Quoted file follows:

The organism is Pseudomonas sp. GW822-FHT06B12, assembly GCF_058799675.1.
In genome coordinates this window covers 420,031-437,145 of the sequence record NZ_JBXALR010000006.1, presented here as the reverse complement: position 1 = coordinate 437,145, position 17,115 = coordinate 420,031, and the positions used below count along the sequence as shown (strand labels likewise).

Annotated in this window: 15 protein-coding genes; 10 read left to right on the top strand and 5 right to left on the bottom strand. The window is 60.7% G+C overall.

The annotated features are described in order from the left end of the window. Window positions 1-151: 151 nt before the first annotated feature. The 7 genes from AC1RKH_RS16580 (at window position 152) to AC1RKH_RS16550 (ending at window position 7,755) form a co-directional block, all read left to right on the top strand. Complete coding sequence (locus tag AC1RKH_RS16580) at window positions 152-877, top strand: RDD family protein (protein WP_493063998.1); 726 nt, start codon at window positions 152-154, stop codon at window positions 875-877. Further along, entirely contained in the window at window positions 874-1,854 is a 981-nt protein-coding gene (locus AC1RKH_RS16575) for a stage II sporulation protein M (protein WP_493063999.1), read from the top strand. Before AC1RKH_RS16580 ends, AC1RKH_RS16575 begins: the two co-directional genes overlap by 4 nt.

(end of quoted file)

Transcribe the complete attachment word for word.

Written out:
The organism is Pseudomonas sp. GW822-FHT06B12, assembly GCF_058799675.1.
In genome coordinates this window covers 420,031-437,145 of the sequence record NZ_JBXALR010000006.1, presented here as the reverse complement: position 1 = coordinate 437,145, position 17,115 = coordinate 420,031, and the positions used below count along the sequence as shown (strand labels likewise).

Annotated in this window: 15 protein-coding genes; 10 read left to right on the top strand and 5 right to left on the bottom strand. The window is 60.7% G+C overall.

The annotated features are described in order from the left end of the window. Window positions 1-151: 151 nt before the first annotated feature. The 7 genes from AC1RKH_RS16580 (at window position 152) to AC1RKH_RS16550 (ending at window position 7,755) form a co-directional block, all read left to right on the top strand. Complete coding sequence (locus tag AC1RKH_RS16580) at window positions 152-877, top strand: RDD family protein (protein WP_493063998.1); 726 nt, start codon at window positions 152-154, stop codon at window positions 875-877. Further along, entirely contained in the window at window positions 874-1,854 is a 981-nt protein-coding gene (locus AC1RKH_RS16575) for a stage II sporulation protein M (protein WP_493063999.1), read from the top strand. Before AC1RKH_RS16580 ends, AC1RKH_RS16575 begins: the two co-directional genes overlap by 4 nt.